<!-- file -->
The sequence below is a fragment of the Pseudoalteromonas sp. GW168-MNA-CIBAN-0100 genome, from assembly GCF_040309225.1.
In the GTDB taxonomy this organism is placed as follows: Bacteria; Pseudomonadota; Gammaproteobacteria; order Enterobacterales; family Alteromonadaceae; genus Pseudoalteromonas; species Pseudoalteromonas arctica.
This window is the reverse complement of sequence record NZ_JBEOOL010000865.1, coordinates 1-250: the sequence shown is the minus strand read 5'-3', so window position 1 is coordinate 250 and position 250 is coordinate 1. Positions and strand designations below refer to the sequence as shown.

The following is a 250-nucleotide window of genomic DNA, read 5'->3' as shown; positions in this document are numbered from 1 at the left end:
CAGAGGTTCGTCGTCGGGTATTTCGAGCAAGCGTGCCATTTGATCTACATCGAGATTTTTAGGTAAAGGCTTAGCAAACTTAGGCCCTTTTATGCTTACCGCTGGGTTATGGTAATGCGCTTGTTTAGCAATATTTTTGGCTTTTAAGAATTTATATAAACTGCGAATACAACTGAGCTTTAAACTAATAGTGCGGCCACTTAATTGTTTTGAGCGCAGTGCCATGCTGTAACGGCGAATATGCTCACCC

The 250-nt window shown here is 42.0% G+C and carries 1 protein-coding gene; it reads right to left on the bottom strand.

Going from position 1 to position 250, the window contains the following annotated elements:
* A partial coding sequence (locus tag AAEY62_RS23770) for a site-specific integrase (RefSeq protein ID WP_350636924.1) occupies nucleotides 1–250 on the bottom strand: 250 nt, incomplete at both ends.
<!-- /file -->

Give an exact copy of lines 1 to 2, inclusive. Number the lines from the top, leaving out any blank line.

The sequence below is a fragment of the Pseudoalteromonas sp. GW168-MNA-CIBAN-0100 genome, from assembly GCF_040309225.1.
In the GTDB taxonomy this organism is placed as follows: Bacteria; Pseudomonadota; Gammaproteobacteria; order Enterobacterales; family Alteromonadaceae; genus Pseudoalteromonas; species Pseudoalteromonas arctica.